Want your Web site to attract visitors, hold their attention, and get the right message across? Make sure you avoid buzzwords, marketing tripe, and meaningless hype.
In the post 7 Ways to Write a Better 'About Us' Page, I asked readers to submit their About Us pages for a possible rewrite in a future post. (LOTS of you responded.) I'll get to that post in a week or so, but in the meantime, here are words and phrases you should remove from your Web site — not just from your About Us page but from many other pages as well.
Since the only (human) audience that matters is your customers, let's pretend I'm a customer. Here are my reactions to the following words or phrases that appear on your site.
Note: This article is based on an entry in BNET's Owner's Manual blog.
Just about every company claims to be innovative. Most aren't. You don't have to be innovative to be successful. But if you truly are innovative, show me. Describe products you developed. Describe processes you modified. Give me something real — then I'll know you're innovative.
2: Service provider
Everyone who meets a need is a service provider. When I fill up my car, the gas station is a service provider: I need gas, the station provides it. "Service provider" says nothing. If you sell gas, tell me you sell gas. If you design commercial office spaces, tell me you design commercial office spaces. If you're an Internet service provider, fine. Otherwise, use plain language and tell me what you really do.
3: Proven track record
Almost every company has a track record. It may be good, it may be bad, but everyone's track record is proven. Give me facts and figures instead. Share on-time performance rates, or waste percentages, or under-budget statistics... let your track record be proven by your achievements. Don't have any achievements yet? No problem; you don't have a track record either, so it's a moot point.
4: Unique blend of...
If you're KFC, your recipe may be a unique blend of herbs and spices. Otherwise, someone, somewhere, is also doing what you do. You may do it a little better, but you aren't unique. Describe why you're better.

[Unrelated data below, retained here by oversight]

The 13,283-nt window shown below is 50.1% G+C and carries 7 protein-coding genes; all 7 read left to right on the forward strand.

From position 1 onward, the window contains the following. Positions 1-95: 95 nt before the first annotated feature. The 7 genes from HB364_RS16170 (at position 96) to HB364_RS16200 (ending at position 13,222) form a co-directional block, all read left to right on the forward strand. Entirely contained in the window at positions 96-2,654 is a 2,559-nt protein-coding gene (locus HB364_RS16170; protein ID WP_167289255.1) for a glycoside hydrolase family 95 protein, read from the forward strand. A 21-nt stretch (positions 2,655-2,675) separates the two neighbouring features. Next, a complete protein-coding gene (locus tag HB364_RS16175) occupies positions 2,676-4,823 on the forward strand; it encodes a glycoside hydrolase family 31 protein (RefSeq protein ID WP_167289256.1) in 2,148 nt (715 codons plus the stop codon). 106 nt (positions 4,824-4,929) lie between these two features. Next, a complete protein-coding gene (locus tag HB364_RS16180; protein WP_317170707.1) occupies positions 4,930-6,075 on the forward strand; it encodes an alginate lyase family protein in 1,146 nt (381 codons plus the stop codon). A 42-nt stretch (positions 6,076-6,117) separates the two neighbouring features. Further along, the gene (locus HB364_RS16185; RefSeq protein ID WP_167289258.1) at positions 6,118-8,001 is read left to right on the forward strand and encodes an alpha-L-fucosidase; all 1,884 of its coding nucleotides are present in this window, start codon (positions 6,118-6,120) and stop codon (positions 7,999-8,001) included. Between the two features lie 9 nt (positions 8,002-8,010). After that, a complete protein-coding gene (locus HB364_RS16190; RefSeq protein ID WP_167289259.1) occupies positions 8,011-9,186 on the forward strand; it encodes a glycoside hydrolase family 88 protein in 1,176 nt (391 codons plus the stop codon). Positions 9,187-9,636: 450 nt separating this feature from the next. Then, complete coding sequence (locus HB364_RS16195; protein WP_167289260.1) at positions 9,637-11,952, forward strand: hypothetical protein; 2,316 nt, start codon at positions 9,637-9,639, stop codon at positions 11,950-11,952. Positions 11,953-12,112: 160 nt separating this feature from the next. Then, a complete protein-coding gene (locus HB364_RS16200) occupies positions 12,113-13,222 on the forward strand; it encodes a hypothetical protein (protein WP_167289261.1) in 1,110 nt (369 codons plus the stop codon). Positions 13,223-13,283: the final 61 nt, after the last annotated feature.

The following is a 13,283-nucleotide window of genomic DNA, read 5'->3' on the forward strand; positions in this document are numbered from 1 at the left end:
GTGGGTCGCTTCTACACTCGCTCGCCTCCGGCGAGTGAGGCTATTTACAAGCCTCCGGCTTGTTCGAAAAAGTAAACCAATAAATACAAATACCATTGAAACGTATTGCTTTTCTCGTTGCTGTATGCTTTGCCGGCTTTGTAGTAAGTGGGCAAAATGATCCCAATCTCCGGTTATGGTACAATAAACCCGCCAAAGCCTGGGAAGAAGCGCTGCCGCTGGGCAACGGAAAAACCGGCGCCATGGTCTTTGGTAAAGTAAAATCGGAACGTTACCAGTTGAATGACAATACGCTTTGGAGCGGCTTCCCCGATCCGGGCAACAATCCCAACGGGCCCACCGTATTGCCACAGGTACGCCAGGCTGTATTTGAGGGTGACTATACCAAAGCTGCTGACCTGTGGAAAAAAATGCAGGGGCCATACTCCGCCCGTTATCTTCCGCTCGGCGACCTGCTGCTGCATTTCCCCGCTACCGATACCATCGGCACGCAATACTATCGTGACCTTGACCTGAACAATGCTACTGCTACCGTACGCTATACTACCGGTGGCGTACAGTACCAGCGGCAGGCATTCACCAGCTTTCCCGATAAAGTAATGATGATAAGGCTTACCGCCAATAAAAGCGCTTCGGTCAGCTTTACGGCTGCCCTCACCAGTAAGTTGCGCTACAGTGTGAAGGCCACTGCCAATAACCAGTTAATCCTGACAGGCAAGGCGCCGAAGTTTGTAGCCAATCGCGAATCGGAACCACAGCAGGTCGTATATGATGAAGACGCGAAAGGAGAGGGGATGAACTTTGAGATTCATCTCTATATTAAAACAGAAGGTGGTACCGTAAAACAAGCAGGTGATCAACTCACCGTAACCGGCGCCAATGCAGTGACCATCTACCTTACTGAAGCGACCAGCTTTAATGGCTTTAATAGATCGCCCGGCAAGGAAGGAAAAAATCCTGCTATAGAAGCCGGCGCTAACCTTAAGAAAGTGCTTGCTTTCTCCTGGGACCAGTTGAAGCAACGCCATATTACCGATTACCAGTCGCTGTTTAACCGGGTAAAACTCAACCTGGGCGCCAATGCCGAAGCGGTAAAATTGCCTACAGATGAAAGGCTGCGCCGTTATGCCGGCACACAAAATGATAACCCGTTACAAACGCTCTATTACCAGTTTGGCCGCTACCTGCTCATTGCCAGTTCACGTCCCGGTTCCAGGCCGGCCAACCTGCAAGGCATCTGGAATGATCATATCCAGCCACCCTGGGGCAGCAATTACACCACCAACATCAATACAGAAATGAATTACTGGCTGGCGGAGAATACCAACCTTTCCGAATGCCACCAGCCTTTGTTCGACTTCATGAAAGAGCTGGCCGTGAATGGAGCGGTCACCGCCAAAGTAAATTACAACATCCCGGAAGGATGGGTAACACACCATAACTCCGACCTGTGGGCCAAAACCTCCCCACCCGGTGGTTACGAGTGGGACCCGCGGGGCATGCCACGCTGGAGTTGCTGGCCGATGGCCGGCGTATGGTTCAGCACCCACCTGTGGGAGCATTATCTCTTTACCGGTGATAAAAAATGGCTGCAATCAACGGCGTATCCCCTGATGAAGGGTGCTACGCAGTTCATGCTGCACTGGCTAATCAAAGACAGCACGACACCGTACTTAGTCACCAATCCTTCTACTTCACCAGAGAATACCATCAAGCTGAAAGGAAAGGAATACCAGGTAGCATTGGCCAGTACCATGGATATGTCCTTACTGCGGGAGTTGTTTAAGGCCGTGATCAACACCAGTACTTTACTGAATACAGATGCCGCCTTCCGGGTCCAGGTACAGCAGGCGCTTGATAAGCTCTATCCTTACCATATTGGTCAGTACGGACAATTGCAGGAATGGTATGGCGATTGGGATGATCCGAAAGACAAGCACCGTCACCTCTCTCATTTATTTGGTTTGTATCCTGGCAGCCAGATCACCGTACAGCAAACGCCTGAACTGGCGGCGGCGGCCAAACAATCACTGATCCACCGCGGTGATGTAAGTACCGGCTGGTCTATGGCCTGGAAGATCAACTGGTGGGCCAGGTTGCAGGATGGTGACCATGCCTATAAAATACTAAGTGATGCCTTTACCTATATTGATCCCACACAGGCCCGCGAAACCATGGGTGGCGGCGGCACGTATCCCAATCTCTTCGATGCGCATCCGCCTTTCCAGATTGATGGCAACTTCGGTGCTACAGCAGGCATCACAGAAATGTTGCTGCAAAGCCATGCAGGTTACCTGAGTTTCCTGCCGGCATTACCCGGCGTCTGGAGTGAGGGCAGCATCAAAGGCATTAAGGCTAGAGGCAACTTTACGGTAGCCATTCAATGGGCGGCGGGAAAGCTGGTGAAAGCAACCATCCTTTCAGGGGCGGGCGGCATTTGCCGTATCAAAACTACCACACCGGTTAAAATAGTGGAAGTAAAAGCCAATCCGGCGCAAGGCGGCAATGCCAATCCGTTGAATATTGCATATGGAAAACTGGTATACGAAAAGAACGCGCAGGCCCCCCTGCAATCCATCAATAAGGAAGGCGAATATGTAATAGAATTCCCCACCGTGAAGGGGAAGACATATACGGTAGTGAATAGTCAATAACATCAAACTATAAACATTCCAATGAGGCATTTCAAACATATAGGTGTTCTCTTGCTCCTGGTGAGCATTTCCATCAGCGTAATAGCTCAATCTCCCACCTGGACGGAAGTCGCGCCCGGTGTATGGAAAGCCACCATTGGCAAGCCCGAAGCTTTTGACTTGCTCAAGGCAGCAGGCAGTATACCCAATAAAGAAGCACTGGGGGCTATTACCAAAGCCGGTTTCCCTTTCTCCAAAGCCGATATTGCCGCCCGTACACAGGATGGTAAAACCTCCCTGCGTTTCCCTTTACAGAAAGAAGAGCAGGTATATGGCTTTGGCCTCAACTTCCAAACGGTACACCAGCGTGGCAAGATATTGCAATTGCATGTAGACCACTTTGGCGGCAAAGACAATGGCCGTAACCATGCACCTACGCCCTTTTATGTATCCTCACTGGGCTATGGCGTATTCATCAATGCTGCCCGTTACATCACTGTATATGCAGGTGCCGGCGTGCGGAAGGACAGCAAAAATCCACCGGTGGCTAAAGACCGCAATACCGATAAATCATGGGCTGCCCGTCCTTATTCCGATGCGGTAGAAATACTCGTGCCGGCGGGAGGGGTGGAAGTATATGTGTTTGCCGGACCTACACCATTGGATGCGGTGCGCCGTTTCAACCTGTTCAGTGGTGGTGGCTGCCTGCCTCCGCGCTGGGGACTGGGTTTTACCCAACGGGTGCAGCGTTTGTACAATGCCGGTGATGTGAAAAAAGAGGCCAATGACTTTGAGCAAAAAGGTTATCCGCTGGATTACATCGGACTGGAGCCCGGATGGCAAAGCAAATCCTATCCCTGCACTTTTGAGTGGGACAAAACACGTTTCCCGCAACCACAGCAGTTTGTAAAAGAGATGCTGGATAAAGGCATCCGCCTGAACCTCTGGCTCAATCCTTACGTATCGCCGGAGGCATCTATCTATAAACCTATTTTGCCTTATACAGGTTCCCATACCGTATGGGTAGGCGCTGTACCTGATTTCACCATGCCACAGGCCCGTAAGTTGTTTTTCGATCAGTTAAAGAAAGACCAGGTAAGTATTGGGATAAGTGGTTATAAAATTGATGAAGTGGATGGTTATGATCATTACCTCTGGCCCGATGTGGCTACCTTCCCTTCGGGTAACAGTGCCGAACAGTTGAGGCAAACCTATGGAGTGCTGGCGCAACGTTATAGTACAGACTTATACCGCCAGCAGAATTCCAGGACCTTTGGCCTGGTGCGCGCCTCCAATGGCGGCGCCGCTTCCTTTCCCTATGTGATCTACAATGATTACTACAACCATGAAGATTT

Usain Bolt: world-class sprinter. Lindsey Vonn: world-class skier. Makes sense — but what is a world-class company? Who defines world-class? The fact that you provide (or hope to provide) products or services to a global customer base doesn't mean you are a world-class company.
6: Collaborative approach
You won't just decide what's right for me and force me to buy it? Wow! If your process is designed to take my input and feedback, tell me how that works. Describe that process. Show me exactly how we'll work together. Don't just claim we will.
7: Outstanding customer experiences
Providing an outstanding customer experience is important; if you don't, you'll fail. The problem with this term is that it describes a general phenomenon. How will my experience be outstanding? Tell me what I can expect that will make my experience so outstanding.
If you're "vigorously active and forceful," I prefer you stay away from me.
9: Myriad solutions
This phrase is everywhere. I think the intent is to say, "Boy, we do a lot of stuff." To me it comes across as, "Basically, we'll do anything you are willing to pay us to do because we haven't figured out our business model yet." Some companies might actually provide myriad solutions. If you're one of them, break those solutions down into categories, list the categories, and then describe each one somewhere else. But don't talk about solutions. I want you to solve my problem; tell me how you will. "Solutions" has become a buzzword and is therefore meaningless.
10: Results oriented
Really? I will get what I pay for? Wow — I assumed you would focus on something more important than results. Thanks for letting me know!
Adjectives are great, but only if specific, descriptive, and directly applicable to what you do. Use plain language, avoid generalities, and skip the hyperbole. If you paint houses, don't say you are a "leading provider of exterior and interior surface renovation, repair, and beautification services." Say you paint houses and tell me why I should trust you to paint mine. Potential customers —and the search engines — will like you a lot better.
It should come as no surprise that a few of these also appear on resumes; check out BNET blogger Rick Broida's 5 Resume Cliches to Avoid at All Costs.
Other banned words?
If you have other words or phrases that should be registered as serial Web site offenders, share them in the comments below.